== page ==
NFL's Hayden Hurst Opens Up On Suicide Attempt, 'I Got A Second Chance' At Life

“For whatever reason, God looked down on me and gave me a second shot at this thing. And I made a promise, I’m going to make the most of this opportunity.”

Atlanta Falcons tight end Hayden Hurst is opening up on his battles with drugs, alcohol and depression … calling his 2016 attempted suicide “the best and worst thing that’s ever happened in my life.”

Hurst first started to acknowledge his mental health issues in 2013 when he was a member of the Pittsburgh Pirates farm system.

The 27-year-old says he relied on drugs and alcohol to cope with panic attacks … and after being unable to control his pitching due to his hand constantly shaking, ended up pursuing a football career at the University of South Carolina.

“I can’t really explain it,” Hurst said in a video posted by the Falcons on Thursday. “It’s hard to unless you go through it.”

“But depression, you feel like nobody’s there, despite my family being so close. They’re willing to do whatever, but when you’re in that head space and you’re in that dark spot, you feel alone.”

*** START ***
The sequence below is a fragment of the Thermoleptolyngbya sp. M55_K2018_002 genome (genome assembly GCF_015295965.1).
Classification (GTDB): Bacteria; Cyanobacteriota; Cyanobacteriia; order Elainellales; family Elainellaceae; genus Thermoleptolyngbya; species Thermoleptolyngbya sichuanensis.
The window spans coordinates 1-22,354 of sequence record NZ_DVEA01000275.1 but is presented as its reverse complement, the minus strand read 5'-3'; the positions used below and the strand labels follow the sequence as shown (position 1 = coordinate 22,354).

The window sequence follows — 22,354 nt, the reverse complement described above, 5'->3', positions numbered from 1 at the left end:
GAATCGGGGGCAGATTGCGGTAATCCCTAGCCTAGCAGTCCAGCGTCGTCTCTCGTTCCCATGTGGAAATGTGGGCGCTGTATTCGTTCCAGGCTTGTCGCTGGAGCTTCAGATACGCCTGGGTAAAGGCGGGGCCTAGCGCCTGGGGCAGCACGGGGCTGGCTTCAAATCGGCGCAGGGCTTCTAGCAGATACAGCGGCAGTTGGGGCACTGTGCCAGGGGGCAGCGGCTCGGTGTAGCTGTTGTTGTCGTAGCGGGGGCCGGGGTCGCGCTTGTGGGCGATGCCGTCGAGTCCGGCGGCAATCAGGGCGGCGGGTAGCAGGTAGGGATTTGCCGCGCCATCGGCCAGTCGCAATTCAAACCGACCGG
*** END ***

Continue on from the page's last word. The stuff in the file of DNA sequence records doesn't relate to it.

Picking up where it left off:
“You feel like nobody’s there, nobody cares. So I guess for me, in those years, that’s why I turned to drinking.”

In January 2016 — after a night of heavy drinking — Hurst attempted to take his own life … and woke up in a hospital the next day.

“It was the best and worst thing that’s ever happened in my life,” Hurst says. “Because when I made that decision, when I was in that hospital room, kind of reflecting on everything I had done, I made a promise to myself. I was like, I’m not going to do this again.”

Hurst immediately gave up drugs and alcohol and became a star for the Gamecocks … becoming a first-round pick to the Baltimore Ravens in 2018.

Now, Hurst is using his platform to help those going through similar situations … creating the Hayden Hurst Family Foundation to raise mental health for young people.

If you or someone you know is struggling with depression or thoughts of suicide, call the National Suicide Prevention Lifeline at 1-800-273-8255.

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